wonder is more valuable than gold

but Love
Love can change the world
oh do we still believe that
Love can change the world
oh do we still believe in
Love? Love?
God is Love,
our God is Love and
Love can change the world

may we never stop this dreaming
of a better world
may we never stop believing
in the impossible

God is love

As my voice joined others as we sang, the hair stood up on the back of my neck. This song was giving voice to something that I deeply sense to be profoundly true. It is, for me, the core message of the Gospel of Jesus Christ. At the risk of oversimplifying, here it is in a word: LOVE. I'm enough of a pessimist to see all the ways love is massacred in our world--and enough of an optimist to really, truly believe as the Bible and this song say, "God is love and love can change the world."

This is all well and good, maybe even inspiring, but putting it into practice is--as the cliche goes--where the "devil" is in the details. Aaron Niequist, in the commentary on his song, addresses this when he says, "[This love] needs to begin with how I treat the server at Chili's, the family member who bugs me, and the person who broke my heart."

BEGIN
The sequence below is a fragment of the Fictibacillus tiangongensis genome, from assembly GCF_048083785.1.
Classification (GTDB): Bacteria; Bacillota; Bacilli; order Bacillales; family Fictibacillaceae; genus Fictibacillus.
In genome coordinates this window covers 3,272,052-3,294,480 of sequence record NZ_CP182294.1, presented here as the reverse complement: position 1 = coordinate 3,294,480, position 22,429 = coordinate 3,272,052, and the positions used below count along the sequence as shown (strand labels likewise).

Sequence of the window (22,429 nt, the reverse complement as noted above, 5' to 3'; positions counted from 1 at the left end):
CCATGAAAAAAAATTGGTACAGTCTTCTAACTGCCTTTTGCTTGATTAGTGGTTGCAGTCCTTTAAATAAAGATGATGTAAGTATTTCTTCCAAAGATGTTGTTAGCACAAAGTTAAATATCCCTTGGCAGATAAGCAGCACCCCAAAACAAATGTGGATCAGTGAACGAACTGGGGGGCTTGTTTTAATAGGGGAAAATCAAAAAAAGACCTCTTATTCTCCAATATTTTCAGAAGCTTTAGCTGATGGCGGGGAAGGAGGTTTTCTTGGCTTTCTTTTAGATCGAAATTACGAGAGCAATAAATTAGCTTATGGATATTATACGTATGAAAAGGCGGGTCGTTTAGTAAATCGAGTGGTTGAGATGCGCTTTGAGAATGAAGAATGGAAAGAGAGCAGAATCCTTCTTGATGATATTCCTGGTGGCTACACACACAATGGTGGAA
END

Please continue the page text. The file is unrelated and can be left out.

And so for me, and perhaps for you, the task is this--to put my heart where my mouth is. If I really believe that God is love, that Christians are called to love God and neighbor with their whole selves, then I need to find a way to do that--each and every day. And I really do believe that the power of this love which, at its core is a gift of God's grace, can change the world.

Blessings on you this day,


P.S. You can listen to this song--and I highly recommend it--at Aaron Niequist's website: http://aaronniequist.com/. It's on his latest album, "with broken fists".

Meditation: "Abundant Living"

Dear Friends,

"I came that they may have life, and have it abundantly." John 10:10b

"If we only have so many days on earth, then we should, like the inmates in the movie 'The Shawshank Redemption', see that this leaves us only two options: Get busy living or get busy dying." --Gregory S. Clapper